Will Australia Retaliate For Coca-Cola’s Blocked China Bid?

As the dust settles on Beijing’s decision to block Coca-Cola’s $2.3 billion bid for Huiyuan Juice on antitrust grounds, how does Chinalco’s proposed $19.5 billion investment in Rio Tinto look?

Chinese officials have been quick to stress that the Huiyan decision, which stopped what would have been the largest foreign investment in China, was not protectionist, but it is not being seen that way by at least one Australian lawmaker. Sen. Barnaby Joyce, who has been pushing for a review of Australia’s foreign investment laws in the wake of the proposed Rio deal, says the Coke decision “shows that China is being protectionist but wants Australia to offer up its important assets for a quick sale.”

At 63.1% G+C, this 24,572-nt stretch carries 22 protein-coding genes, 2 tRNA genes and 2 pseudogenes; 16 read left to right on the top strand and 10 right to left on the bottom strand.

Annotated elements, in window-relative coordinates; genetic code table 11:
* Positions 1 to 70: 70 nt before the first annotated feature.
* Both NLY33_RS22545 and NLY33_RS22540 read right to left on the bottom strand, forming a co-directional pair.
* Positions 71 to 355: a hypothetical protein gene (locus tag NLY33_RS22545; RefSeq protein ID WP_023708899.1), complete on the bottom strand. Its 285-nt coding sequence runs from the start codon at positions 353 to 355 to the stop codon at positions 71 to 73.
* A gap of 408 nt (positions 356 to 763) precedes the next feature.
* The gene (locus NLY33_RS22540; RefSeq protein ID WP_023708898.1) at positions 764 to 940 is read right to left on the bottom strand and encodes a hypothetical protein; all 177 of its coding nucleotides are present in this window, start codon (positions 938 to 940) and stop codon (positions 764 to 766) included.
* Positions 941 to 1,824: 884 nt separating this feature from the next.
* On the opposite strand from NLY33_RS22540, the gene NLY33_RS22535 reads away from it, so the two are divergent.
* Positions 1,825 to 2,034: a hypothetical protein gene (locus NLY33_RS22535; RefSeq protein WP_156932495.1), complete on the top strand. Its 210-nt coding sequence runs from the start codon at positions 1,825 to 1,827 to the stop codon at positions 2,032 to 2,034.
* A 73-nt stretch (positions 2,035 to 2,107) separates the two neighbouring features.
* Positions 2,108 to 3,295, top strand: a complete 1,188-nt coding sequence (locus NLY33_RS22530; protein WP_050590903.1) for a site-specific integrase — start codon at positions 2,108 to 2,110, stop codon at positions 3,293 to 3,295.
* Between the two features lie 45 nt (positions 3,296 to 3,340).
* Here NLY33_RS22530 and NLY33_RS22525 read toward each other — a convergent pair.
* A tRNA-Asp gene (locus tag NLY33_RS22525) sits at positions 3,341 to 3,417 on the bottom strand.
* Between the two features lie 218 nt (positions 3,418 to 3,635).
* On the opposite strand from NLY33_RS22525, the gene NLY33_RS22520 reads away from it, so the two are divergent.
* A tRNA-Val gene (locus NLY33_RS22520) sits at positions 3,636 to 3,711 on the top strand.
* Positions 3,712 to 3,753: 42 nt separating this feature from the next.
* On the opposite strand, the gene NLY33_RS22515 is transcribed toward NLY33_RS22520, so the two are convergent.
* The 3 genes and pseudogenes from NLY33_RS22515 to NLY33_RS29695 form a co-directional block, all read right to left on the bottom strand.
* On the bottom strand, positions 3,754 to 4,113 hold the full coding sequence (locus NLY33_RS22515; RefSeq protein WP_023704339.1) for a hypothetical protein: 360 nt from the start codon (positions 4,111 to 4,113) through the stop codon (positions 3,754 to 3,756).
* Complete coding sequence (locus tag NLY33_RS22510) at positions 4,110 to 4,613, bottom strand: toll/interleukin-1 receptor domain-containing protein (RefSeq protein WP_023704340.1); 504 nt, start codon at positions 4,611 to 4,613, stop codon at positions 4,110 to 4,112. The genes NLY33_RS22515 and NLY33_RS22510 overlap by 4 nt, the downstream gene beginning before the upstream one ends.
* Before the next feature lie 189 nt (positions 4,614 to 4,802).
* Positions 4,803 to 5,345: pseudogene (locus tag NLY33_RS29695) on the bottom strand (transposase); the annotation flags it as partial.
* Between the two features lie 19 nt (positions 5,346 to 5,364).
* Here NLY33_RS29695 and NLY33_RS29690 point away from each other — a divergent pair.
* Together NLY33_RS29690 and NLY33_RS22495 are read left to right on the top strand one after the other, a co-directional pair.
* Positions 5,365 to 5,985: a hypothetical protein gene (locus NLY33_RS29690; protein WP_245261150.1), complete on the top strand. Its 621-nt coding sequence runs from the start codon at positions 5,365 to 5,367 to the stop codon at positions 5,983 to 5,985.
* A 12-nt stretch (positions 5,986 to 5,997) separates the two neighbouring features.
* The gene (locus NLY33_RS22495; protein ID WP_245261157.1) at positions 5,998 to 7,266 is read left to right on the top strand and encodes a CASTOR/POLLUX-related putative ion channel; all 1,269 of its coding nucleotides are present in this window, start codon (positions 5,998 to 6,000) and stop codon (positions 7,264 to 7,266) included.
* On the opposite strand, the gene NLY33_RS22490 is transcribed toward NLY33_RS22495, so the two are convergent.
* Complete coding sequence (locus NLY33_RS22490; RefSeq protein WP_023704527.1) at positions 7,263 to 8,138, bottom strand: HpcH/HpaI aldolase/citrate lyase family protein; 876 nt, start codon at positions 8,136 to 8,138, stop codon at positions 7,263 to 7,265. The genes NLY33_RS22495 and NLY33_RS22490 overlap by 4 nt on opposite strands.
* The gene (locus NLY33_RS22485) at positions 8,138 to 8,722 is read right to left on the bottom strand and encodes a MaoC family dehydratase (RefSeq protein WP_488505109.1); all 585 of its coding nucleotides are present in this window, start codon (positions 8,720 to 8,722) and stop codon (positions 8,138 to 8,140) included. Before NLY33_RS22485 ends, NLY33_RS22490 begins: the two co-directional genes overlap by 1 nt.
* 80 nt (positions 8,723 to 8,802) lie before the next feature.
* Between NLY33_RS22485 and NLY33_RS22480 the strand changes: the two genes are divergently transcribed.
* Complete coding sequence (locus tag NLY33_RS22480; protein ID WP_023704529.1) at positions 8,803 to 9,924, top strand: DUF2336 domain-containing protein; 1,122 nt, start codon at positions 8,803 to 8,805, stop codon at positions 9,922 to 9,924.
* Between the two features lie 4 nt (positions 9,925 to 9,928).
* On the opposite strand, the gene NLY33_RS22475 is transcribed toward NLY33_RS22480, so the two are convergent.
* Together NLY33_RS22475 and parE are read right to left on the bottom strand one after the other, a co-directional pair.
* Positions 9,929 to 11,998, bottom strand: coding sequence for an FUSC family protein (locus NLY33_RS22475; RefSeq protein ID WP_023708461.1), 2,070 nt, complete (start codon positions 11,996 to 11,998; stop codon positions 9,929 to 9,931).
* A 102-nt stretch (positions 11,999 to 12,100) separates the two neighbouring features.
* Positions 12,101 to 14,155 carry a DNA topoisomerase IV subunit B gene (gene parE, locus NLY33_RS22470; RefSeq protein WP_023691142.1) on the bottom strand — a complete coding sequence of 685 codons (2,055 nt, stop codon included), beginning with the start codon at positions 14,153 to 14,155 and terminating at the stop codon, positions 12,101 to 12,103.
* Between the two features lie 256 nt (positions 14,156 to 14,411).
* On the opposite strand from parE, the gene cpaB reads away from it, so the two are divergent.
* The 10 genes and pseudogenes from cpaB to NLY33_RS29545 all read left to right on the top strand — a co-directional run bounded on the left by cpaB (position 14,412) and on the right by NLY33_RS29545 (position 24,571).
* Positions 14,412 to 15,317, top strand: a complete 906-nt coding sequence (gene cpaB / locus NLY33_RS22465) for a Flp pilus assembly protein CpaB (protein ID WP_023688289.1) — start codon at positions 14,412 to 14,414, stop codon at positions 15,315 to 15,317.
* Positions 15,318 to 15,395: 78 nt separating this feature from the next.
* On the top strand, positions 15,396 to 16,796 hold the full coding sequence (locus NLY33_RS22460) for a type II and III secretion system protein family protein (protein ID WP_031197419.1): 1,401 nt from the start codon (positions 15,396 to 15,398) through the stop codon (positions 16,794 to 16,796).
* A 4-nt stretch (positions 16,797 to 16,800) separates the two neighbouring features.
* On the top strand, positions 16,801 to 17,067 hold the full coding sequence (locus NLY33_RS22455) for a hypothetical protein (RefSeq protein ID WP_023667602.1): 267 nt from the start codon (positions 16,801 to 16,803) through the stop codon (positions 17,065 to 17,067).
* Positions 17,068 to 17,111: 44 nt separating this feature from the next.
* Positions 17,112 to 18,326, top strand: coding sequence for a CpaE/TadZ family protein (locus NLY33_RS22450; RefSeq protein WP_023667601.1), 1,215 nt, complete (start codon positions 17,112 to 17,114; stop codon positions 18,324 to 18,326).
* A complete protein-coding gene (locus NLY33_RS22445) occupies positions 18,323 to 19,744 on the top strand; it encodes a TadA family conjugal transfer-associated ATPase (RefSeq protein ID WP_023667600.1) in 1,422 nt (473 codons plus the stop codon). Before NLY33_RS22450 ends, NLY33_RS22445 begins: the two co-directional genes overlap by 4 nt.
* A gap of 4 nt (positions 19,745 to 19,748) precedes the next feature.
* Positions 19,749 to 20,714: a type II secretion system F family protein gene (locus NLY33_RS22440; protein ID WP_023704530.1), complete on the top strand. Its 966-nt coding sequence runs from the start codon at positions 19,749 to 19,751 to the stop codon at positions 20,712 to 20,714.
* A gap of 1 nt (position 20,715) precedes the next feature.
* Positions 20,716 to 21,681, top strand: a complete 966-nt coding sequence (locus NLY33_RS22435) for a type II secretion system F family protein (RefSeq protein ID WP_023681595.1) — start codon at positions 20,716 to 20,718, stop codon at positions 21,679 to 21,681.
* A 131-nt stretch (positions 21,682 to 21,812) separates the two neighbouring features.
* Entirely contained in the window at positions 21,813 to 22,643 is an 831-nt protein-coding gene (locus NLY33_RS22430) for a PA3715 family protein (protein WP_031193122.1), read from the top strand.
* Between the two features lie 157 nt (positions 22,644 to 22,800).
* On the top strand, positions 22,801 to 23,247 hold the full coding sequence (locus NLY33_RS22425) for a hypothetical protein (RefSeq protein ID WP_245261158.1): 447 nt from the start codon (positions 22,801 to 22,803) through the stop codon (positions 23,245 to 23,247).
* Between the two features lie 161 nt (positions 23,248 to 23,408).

Australia’s Foreign Investment Review Board has already extended by up to 90 days its review of the deal, which would be China’s biggest overseas acquisition. A proposed $443 million investment by Hunan Valin Iron and Steel in Fortescue Metals has also had its review extended.

However open China remains to foreign direct investment in to basket-case companies and to greenfield FDI (and it does seem to be that), the perception that established brands and putative national champions are off-limits will only reinforce the forces of retaliation.

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Filed under China-Australia, Economy

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